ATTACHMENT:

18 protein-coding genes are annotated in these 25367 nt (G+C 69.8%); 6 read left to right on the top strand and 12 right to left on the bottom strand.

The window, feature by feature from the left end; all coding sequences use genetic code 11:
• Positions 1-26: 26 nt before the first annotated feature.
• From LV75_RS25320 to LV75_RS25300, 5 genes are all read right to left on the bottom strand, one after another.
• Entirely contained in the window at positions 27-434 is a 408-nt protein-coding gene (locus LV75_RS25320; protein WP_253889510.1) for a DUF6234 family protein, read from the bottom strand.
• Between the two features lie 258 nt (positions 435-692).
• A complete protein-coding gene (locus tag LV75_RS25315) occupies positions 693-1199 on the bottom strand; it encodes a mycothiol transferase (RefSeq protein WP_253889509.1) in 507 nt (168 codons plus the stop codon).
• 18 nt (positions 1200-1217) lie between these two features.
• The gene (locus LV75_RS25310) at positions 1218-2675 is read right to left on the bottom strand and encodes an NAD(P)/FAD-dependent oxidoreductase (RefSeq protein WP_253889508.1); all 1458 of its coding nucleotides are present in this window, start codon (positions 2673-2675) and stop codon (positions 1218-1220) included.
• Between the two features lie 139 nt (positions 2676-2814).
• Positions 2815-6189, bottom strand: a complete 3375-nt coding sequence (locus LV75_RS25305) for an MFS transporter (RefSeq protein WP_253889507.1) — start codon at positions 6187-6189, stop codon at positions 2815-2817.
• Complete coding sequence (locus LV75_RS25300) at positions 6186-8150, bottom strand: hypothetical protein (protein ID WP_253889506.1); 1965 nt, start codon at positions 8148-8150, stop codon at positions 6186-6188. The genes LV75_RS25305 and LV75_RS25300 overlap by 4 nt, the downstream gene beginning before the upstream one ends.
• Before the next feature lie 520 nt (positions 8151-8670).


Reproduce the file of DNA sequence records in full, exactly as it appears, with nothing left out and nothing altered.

18 protein-coding genes are annotated in these 25367 nt (G+C 69.8%); 6 read left to right on the top strand and 12 right to left on the bottom strand.

The window, feature by feature from the left end; all coding sequences use genetic code 11:
• Positions 1-26: 26 nt before the first annotated feature.
• From LV75_RS25320 to LV75_RS25300, 5 genes are all read right to left on the bottom strand, one after another.
• Entirely contained in the window at positions 27-434 is a 408-nt protein-coding gene (locus LV75_RS25320; protein WP_253889510.1) for a DUF6234 family protein, read from the bottom strand.
• Between the two features lie 258 nt (positions 435-692).
• A complete protein-coding gene (locus tag LV75_RS25315) occupies positions 693-1199 on the bottom strand; it encodes a mycothiol transferase (RefSeq protein WP_253889509.1) in 507 nt (168 codons plus the stop codon).
• 18 nt (positions 1200-1217) lie between these two features.
• The gene (locus LV75_RS25310) at positions 1218-2675 is read right to left on the bottom strand and encodes an NAD(P)/FAD-dependent oxidoreductase (RefSeq protein WP_253889508.1); all 1458 of its coding nucleotides are present in this window, start codon (positions 2673-2675) and stop codon (positions 1218-1220) included.
• Between the two features lie 139 nt (positions 2676-2814).
• Positions 2815-6189, bottom strand: a complete 3375-nt coding sequence (locus LV75_RS25305) for an MFS transporter (RefSeq protein WP_253889507.1) — start codon at positions 6187-6189, stop codon at positions 2815-2817.
• Complete coding sequence (locus LV75_RS25300) at positions 6186-8150, bottom strand: hypothetical protein (protein ID WP_253889506.1); 1965 nt, start codon at positions 8148-8150, stop codon at positions 6186-6188. The genes LV75_RS25305 and LV75_RS25300 overlap by 4 nt, the downstream gene beginning before the upstream one ends.
• Before the next feature lie 520 nt (positions 8151-8670).